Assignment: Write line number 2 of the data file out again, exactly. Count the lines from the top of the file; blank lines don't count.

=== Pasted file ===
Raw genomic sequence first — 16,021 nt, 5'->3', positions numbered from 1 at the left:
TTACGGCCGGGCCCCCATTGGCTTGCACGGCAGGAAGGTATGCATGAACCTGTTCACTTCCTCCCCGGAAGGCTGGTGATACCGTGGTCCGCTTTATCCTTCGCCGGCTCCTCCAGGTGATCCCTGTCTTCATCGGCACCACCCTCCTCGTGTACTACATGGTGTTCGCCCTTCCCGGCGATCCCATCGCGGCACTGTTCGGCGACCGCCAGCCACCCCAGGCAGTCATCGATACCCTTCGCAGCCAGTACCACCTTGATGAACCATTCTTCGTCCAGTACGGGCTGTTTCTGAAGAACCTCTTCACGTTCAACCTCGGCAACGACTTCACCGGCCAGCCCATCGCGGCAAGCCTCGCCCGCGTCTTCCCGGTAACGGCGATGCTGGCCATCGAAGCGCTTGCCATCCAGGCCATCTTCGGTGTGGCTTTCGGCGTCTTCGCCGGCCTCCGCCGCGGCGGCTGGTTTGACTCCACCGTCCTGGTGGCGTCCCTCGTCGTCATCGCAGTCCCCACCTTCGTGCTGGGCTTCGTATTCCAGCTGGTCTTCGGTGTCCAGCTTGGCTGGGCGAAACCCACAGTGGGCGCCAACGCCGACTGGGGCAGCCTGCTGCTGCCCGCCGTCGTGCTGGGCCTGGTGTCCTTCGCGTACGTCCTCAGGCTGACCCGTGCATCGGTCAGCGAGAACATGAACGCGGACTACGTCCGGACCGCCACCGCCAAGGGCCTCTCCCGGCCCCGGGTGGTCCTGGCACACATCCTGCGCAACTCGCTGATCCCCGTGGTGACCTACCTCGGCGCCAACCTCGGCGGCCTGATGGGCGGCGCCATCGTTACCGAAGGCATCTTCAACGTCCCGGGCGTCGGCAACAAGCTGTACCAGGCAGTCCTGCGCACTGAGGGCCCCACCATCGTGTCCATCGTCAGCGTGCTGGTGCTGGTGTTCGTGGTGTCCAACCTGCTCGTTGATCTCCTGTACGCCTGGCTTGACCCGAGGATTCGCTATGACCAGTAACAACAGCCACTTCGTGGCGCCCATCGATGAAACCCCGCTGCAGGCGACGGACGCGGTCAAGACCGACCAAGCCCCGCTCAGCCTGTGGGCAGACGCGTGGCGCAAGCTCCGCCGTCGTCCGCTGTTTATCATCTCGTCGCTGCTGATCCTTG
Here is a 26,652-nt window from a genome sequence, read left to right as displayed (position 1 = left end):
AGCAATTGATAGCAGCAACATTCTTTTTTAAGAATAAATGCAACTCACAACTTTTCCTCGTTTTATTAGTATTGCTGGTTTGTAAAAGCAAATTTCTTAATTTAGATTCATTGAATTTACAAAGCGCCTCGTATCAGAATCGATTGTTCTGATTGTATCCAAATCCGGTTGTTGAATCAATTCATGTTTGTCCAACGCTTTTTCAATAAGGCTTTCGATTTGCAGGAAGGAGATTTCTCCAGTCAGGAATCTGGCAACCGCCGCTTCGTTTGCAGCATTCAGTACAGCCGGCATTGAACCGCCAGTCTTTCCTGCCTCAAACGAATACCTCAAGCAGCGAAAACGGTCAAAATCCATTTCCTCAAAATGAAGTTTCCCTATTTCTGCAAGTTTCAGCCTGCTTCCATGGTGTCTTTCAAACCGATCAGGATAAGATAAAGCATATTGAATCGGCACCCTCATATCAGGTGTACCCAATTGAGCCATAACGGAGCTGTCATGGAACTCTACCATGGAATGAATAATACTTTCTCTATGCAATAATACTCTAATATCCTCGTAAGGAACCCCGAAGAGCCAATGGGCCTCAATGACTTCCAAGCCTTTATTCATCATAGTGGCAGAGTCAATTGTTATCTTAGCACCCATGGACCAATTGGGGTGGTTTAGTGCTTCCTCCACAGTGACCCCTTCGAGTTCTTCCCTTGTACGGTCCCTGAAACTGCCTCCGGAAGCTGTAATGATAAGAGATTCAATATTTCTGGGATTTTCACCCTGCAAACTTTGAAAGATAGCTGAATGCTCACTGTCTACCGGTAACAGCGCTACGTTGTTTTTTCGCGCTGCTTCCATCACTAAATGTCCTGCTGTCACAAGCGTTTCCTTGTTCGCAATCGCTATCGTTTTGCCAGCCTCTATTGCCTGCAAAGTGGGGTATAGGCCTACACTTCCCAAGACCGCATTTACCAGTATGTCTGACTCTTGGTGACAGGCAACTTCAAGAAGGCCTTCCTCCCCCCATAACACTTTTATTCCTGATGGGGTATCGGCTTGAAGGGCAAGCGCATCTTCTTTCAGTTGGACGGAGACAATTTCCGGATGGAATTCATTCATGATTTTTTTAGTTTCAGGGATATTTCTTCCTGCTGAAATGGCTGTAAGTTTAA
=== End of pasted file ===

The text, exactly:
TTACGGCCGGGCCCCCATTGGCTTGCACGGCAGGAAGGTATGCATGAACCTGTTCACTTCCTCCCCGGAAGGCTGGTGATACCGTGGTCCGCTTTATCCTTCGCCGGCTCCTCCAGGTGATCCCTGTCTTCATCGGCACCACCCTCCTCGTGTACTACATGGTGTTCGCCCTTCCCGGCGATCCCATCGCGGCACTGTTCGGCGACCGCCAGCCACCCCAGGCAGTCATCGATACCCTTCGCAGCCAGTACCACCTTGATGAACCATTCTTCGTCCAGTACGGGCTGTTTCTGAAGAACCTCTTCACGTTCAACCTCGGCAACGACTTCACCGGCCAGCCCATCGCGGCAAGCCTCGCCCGCGTCTTCCCGGTAACGGCGATGCTGGCCATCGAAGCGCTTGCCATCCAGGCCATCTTCGGTGTGGCTTTCGGCGTCTTCGCCGGCCTCCGCCGCGGCGGCTGGTTTGACTCCACCGTCCTGGTGGCGTCCCTCGTCGTCATCGCAGTCCCCACCTTCGTGCTGGGCTTCGTATTCCAGCTGGTCTTCGGTGTCCAGCTTGGCTGGGCGAAACCCACAGTGGGCGCCAACGCCGACTGGGGCAGCCTGCTGCTGCCCGCCGTCGTGCTGGGCCTGGTGTCCTTCGCGTACGTCCTCAGGCTGACCCGTGCATCGGTCAGCGAGAACATGAACGCGGACTACGTCCGGACCGCCACCGCCAAGGGCCTCTCCCGGCCCCGGGTGGTCCTGGCACACATCCTGCGCAACTCGCTGATCCCCGTGGTGACCTACCTCGGCGCCAACCTCGGCGGCCTGATGGGCGGCGCCATCGTTACCGAAGGCATCTTCAACGTCCCGGGCGTCGGCAACAAGCTGTACCAGGCAGTCCTGCGCACTGAGGGCCCCACCATCGTGTCCATCGTCAGCGTGCTGGTGCTGGTGTTCGTGGTGTCCAACCTGCTCGTTGATCTCCTGTACGCCTGGCTTGACCCGAGGATTCGCTATGACCAGTAACAACAGCCACTTCGTGGCGCCCATCGATGAAACCCCGCTGCAGGCGACGGACGCGGTCAAGACCGACCAAGCCCCGCTCAGCCTGTGGGCAGACGCGTGGCGCAAGCTCCGCCGTCGTCCGCTGTTTATCATCTCGTCGCTGCTGATCCTTG